If you have questions about Mimosa, let me know. I hope to be adding a good deal of Ember sugar once 2.0 is released.


#11

@stargatesg1 At the end of the day, the repos you’re mentioning (brunch-with-ember-reloaded, mimosa-ember, generator-ember) are just generators or community-contributed skeletons/example apps. You’d have a better idea of how well maintained and active a tool is by looking at its commit and release history, not example apps built on top of them (though they’re nice as a reference for how you might want to setup a similar app). It’s what the tool enables you to do that really matters.

I would never base my decision to use something just on how new and trendy it currently is. Grunt was wildly popular, but I think people have come to a point, especially when developing something of a larger scale, where they started recognizing some of its drawbacks:

  1. The configuration file starts getting even more bloated and complex than it was to begin with, and often times, you have to start splitting them up into individual task files just to make maintaining them a bit more sane.
  2. Performance due to the write-to-disk vs. stream approach
  3. Performance due to the nature of grunt being a simplistic task runner in that when a file changes, you can only tell it to re-run a task, so a single JS file change can result in re-firing the entire “recompile all JS files” task, unless you set up more complex and tedious watchers. And even then, say you’re modifying a LESS partial, technically you’d have to recompile the file that includes that partial too, not just whatever changed. That’s not feasible with tools like Grunt.

Gulp may be the new kid on the block and is getting a lot of attention because of how it solves #2, but I fail so far to see how it would help address #1 (as a developer, you still have to wire up everything yourself with the code-over-configuration approach, spending time working on tooling rather than using the tool to ease your app development), and I fail to see how it helps with #3 as well with its grunt-like watcher setup (https://github.com/gulpjs/gulp#sample-gulpfile).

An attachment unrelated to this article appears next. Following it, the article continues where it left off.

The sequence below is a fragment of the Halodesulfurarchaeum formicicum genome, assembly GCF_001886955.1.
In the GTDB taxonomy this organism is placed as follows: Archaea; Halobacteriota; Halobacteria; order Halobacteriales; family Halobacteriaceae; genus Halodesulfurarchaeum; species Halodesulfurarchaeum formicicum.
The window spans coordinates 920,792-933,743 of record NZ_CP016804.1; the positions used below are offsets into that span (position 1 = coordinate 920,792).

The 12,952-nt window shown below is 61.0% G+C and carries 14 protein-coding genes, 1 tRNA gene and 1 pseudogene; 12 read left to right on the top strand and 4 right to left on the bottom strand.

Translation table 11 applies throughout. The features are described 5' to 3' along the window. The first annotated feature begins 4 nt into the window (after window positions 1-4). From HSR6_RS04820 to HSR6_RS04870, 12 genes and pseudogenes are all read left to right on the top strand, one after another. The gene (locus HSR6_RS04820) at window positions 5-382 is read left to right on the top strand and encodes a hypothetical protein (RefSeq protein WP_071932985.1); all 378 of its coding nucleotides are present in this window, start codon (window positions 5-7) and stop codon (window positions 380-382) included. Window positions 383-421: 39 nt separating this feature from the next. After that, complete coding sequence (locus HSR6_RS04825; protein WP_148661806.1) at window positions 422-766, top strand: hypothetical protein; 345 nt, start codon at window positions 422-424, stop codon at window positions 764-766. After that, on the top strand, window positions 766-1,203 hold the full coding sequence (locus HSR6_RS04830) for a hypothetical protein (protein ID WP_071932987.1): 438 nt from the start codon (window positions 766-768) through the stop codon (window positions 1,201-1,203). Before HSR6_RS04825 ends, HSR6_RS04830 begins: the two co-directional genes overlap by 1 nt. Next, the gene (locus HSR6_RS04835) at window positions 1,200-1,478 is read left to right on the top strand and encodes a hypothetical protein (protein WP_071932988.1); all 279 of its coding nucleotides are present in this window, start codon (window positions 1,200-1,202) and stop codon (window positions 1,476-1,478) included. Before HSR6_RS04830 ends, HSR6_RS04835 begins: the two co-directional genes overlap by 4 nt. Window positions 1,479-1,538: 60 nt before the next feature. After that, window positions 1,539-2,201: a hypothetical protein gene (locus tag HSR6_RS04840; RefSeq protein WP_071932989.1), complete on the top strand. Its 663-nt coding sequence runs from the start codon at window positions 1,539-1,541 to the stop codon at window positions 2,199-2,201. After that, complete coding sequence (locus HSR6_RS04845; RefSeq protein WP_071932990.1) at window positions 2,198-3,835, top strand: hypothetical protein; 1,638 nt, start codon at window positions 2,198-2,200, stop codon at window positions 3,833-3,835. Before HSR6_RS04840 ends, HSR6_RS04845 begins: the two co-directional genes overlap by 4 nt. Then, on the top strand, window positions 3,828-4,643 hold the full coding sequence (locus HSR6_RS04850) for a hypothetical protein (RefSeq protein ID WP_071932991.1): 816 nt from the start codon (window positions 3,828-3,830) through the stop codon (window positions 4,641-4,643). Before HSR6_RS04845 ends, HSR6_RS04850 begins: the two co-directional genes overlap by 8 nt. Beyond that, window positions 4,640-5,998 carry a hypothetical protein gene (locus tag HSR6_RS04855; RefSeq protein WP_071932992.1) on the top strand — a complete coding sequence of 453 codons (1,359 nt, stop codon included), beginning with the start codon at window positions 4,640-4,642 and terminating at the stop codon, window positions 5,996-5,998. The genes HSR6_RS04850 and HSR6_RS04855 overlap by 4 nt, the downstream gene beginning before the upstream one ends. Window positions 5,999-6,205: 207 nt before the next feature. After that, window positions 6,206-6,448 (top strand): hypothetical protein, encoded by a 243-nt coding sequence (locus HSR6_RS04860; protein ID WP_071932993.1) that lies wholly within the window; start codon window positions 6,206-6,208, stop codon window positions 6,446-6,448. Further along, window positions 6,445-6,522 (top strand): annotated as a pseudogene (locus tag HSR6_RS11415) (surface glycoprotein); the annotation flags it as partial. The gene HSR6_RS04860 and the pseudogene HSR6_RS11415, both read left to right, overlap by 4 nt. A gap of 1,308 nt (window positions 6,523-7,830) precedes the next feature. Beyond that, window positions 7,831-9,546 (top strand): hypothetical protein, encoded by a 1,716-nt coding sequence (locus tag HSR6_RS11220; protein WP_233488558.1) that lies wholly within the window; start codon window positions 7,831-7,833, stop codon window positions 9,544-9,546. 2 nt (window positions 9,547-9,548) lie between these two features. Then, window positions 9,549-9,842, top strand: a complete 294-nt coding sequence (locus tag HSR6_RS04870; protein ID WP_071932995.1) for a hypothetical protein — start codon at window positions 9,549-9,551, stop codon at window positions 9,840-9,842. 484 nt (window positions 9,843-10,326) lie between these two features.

#12

edeblois I agree with you also thanks for clarifying on using something on how new and trendy it is. Today its gulpjs tomorrow its sipjs :wink:


#13

Tagging it as “trendy” is not a solid argument. Do you have to wait a year before using anything because it’s just “trendy”?

As for your grunt problems:

  1. It’s not that complex
  2. Fixed in core like you said
  3. gulp-watch which will possibly be brought into core in the next release

Only people who are braindead think that “pipe” and “stream” is some kind of a buzzword.


#14

BTW @dbashford every single post you’ve made is about mimosa so obviously you would want to jump in to plug it here. I’d just like to state for the record that gulp is nothing like mimosa so nobody gets confused.


#15

In fact, with NodeJS streams you write once, run everywhere, run fast, as fast as possible. It allows to send data on the fly as it computes, it’s just how it work on Unix system since many years and i think noone currently doubt that it is one of its major features.

As an example, i wrote svgicons2svgfont and it’s underlying libraries with streams and i could easily port it:

Doing a CLI tool would also be a peace of cake. And always by embracing the system in witch it runs to compute as fast as possible. Streams FTW!


#16

Just a note on this kind of mentality. If you try to keep up with everything in the front-end development world, you will end up in psychiatric care.

As far as ES6 is concerned though, they really are just vanilla “imports” like every programming language ever has always had. The only thing that you have to be wary of is the ember resolver. Besides the guide you mention from Stefan, the autoresolution of imports can be fairly opaque. That said, it’s surprisingly POLA.

Need a new serializer? Hmmm, how do I do that… Maybe app/serializers/application.js. Hey, look at that. It worked. I’m not 100% sold, but I do like where things are heading. Spend some time reading through EAK’s issues and you’ll find a lot of really great info.


#17

I did a presentation in November on the different build tools available.

You can see the video here: http://www.youtube.com/watch?v=b1VfmeXznfk&feature=c4-overview&list=UU7zhgq6ntpbl0tgOsTTsenw

Slides are here: https://speakerdeck.com/cavneb/ember-build-tools-showdown

The general gist of the presentation is that Yeoman has some hurdles to overcome and Ember App Kit is your best starting point for new apps.